I am convinced that establishing a routine is the single most important thing you can do if you want to not only finish your book, but make the process of writing it (at least a little bit) easier.

A Personal Anecdote

I will use myself as an example, otherwise I’ll feel like I’m just talking at you.

I write every day. Each morning, I set my alarm for the same time. In order to make sure that I get my ass out of bed, I set my phone on the other side of the room. I have done this nearly every day for a year. So the act of just sitting down to write comes easily.

In the morning, when I sit down to write, I don’t know the exact words that are about to appear. A vague idea or a well-outlined scene may already exist, but either way, once I get started, the ideas begin to flow and the words flock to the page.

The ideas flow easier, because my brain is more focused on the task at hand, which is writing, and not thinking about whether or not what I’m writing is actually good.

That’s not to say there aren’t challenging days, but since my writing is a routine, I feel better equipped to handle them. If I miss a day, I know there is still tomorrow (and for the record, I have only missed three days in the last year).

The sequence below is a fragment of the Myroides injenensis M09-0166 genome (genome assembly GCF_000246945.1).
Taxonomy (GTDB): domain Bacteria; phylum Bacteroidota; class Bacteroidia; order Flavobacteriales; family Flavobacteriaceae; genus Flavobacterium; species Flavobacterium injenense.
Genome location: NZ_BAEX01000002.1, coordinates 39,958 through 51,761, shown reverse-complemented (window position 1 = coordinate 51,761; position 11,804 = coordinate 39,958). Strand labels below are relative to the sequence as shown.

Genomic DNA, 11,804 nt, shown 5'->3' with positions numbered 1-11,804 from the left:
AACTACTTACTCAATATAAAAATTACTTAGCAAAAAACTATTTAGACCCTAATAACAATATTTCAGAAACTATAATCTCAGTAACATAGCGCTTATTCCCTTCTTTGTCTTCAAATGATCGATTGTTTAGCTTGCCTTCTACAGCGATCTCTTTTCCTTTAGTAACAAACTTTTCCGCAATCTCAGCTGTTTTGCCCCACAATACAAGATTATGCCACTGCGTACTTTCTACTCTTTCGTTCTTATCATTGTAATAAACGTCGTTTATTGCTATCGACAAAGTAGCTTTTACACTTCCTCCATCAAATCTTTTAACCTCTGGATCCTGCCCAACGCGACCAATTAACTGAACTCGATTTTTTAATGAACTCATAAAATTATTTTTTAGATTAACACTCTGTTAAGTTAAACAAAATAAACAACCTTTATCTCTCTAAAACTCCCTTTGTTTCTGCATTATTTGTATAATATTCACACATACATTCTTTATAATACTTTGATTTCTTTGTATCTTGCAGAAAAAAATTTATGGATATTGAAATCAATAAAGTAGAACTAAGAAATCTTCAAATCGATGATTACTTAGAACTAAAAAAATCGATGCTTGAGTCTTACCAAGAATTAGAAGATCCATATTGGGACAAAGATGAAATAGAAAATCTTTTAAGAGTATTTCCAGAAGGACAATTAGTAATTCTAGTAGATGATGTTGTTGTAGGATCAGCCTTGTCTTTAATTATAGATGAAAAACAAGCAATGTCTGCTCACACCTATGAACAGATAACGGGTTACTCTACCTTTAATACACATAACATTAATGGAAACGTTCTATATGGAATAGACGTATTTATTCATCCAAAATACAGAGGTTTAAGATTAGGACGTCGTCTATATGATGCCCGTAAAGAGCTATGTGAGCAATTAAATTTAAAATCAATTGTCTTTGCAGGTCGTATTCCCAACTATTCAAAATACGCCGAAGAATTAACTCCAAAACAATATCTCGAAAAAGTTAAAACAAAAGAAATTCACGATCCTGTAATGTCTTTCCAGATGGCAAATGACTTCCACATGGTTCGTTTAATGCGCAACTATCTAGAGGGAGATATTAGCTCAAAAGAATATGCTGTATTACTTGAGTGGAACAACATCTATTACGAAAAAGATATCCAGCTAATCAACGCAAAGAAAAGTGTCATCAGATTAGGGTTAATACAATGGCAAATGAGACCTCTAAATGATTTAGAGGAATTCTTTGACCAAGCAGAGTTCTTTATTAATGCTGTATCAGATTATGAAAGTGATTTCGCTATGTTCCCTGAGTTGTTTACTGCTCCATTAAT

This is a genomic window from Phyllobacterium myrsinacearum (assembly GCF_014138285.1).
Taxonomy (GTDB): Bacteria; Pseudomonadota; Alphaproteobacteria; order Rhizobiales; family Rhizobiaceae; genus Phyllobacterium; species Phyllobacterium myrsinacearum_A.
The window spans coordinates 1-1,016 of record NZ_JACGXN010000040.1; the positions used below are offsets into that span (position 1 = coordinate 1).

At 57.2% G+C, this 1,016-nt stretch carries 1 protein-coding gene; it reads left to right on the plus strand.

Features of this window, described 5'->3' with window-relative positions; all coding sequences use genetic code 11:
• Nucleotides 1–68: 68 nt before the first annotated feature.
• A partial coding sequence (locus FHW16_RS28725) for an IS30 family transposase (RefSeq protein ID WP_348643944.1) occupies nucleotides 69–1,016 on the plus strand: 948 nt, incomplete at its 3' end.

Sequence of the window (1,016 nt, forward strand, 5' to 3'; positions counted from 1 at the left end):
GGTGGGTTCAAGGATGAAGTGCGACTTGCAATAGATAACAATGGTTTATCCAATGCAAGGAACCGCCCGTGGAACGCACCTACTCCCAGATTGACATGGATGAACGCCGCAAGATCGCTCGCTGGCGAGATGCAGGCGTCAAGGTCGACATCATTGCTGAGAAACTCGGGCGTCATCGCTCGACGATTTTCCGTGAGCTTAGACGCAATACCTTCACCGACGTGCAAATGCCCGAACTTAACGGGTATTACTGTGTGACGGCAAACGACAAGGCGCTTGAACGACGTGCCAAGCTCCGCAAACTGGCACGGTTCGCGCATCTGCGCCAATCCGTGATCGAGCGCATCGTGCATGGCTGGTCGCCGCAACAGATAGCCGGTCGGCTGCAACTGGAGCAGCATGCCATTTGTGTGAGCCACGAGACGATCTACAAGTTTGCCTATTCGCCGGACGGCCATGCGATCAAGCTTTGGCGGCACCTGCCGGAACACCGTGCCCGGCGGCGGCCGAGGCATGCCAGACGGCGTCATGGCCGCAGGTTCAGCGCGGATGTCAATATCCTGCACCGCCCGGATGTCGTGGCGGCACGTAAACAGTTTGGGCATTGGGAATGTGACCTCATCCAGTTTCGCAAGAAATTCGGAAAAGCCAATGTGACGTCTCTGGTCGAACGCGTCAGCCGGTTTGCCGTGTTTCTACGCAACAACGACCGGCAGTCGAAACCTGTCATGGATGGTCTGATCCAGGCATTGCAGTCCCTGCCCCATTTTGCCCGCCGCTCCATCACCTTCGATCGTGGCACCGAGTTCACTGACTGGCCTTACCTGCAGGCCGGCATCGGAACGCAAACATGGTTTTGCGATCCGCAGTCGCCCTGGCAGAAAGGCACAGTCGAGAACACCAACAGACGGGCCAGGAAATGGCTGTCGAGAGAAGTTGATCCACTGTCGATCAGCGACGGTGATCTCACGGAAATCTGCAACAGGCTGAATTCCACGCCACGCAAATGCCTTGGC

When you wrap your writing in a routine, those hard days tend to come less. This is because, if you keep it up, the routine will become a habit. And when a thing becomes a habit you don’t think about the thing and whether or not you are going to do the thing. You just do the thing.

Sometimes, the struggle to just sit down and write is real. Finding the motivation can be hard. Holding on to the motivation is even harder. That’s because motivation is fleeting.